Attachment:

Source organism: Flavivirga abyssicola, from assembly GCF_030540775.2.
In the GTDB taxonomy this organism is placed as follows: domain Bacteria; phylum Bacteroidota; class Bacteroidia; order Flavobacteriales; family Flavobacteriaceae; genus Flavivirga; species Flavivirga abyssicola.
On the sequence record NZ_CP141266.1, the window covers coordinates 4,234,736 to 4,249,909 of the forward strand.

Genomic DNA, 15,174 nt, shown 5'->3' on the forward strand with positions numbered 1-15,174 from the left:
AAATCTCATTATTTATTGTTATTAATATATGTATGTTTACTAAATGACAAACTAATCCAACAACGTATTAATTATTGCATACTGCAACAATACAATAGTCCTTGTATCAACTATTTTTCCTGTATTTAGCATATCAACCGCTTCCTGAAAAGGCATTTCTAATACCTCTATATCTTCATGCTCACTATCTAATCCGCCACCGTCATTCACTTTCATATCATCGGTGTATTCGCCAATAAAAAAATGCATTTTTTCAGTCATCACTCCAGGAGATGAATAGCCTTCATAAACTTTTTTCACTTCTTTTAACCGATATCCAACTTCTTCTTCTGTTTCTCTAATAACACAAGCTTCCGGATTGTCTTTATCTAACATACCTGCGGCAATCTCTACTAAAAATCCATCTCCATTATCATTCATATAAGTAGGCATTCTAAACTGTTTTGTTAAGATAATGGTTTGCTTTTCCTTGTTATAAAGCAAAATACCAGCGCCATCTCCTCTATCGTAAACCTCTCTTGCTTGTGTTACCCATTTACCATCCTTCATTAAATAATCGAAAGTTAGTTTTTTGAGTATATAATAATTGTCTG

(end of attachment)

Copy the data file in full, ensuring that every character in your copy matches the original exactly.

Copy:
Source organism: Flavivirga abyssicola, from assembly GCF_030540775.2.
In the GTDB taxonomy this organism is placed as follows: domain Bacteria; phylum Bacteroidota; class Bacteroidia; order Flavobacteriales; family Flavobacteriaceae; genus Flavivirga; species Flavivirga abyssicola.
On the sequence record NZ_CP141266.1, the window covers coordinates 4,234,736 to 4,249,909 of the forward strand.

Genomic DNA, 15,174 nt, shown 5'->3' on the forward strand with positions numbered 1-15,174 from the left:
AAATCTCATTATTTATTGTTATTAATATATGTATGTTTACTAAATGACAAACTAATCCAACAACGTATTAATTATTGCATACTGCAACAATACAATAGTCCTTGTATCAACTATTTTTCCTGTATTTAGCATATCAACCGCTTCCTGAAAAGGCATTTCTAATACCTCTATATCTTCATGCTCACTATCTAATCCGCCACCGTCATTCACTTTCATATCATCGGTGTATTCGCCAATAAAAAAATGCATTTTTTCAGTCATCACTCCAGGAGATGAATAGCCTTCATAAACTTTTTTCACTTCTTTTAACCGATATCCAACTTCTTCTTCTGTTTCTCTAATAACACAAGCTTCCGGATTGTCTTTATCTAACATACCTGCGGCAATCTCTACTAAAAATCCATCTCCATTATCATTCATATAAGTAGGCATTCTAAACTGTTTTGTTAAGATAATGGTTTGCTTTTCCTTGTTATAAAGCAAAATACCAGCGCCATCTCCTCTATCGTAAACCTCTCTTGCTTGTGTTACCCATTTACCATCCTTCATTAAATAATCGAAAGTTAGTTTTTTGAGTATATAATAATTGTCTG